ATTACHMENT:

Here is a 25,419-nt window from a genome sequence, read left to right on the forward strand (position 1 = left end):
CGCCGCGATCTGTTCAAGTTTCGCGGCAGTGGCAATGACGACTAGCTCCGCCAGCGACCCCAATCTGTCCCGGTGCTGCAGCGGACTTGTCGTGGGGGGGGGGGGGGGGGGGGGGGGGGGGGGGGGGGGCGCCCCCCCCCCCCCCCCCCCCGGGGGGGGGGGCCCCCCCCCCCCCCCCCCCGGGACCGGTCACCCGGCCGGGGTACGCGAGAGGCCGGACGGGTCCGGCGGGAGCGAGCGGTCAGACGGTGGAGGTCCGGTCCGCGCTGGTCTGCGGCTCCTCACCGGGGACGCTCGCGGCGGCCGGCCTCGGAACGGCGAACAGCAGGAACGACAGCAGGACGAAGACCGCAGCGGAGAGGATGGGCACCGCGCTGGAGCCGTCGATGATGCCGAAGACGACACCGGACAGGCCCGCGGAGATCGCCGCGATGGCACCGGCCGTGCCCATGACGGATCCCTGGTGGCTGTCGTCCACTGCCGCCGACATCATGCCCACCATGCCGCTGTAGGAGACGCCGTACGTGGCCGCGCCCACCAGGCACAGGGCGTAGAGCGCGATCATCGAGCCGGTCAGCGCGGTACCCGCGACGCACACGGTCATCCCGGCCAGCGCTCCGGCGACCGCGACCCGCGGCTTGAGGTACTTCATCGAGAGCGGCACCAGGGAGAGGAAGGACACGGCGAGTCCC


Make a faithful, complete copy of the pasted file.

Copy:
Here is a 25,419-nt window from a genome sequence, read left to right on the forward strand (position 1 = left end):
CGCCGCGATCTGTTCAAGTTTCGCGGCAGTGGCAATGACGACTAGCTCCGCCAGCGACCCCAATCTGTCCCGGTGCTGCAGCGGACTTGTCGTGGGGGGGGGGGGGGGGGGGGGGGGGGGGGGGGGGGGCGCCCCCCCCCCCCCCCCCCCCGGGGGGGGGGGCCCCCCCCCCCCCCCCCCCGGGACCGGTCACCCGGCCGGGGTACGCGAGAGGCCGGACGGGTCCGGCGGGAGCGAGCGGTCAGACGGTGGAGGTCCGGTCCGCGCTGGTCTGCGGCTCCTCACCGGGGACGCTCGCGGCGGCCGGCCTCGGAACGGCGAACAGCAGGAACGACAGCAGGACGAAGACCGCAGCGGAGAGGATGGGCACCGCGCTGGAGCCGTCGATGATGCCGAAGACGACACCGGACAGGCCCGCGGAGATCGCCGCGATGGCACCGGCCGTGCCCATGACGGATCCCTGGTGGCTGTCGTCCACTGCCGCCGACATCATGCCCACCATGCCGCTGTAGGAGACGCCGTACGTGGCCGCGCCCACCAGGCACAGGGCGTAGAGCGCGATCATCGAGCCGGTCAGCGCGGTACCCGCGACGCACACGGTCATCCCGGCCAGCGCTCCGGCGACCGCGACCCGCGGCTTGAGGTACTTCATCGAGAGCGGCACCAGGGAGAGGAAGGACACGGCGAGTCCC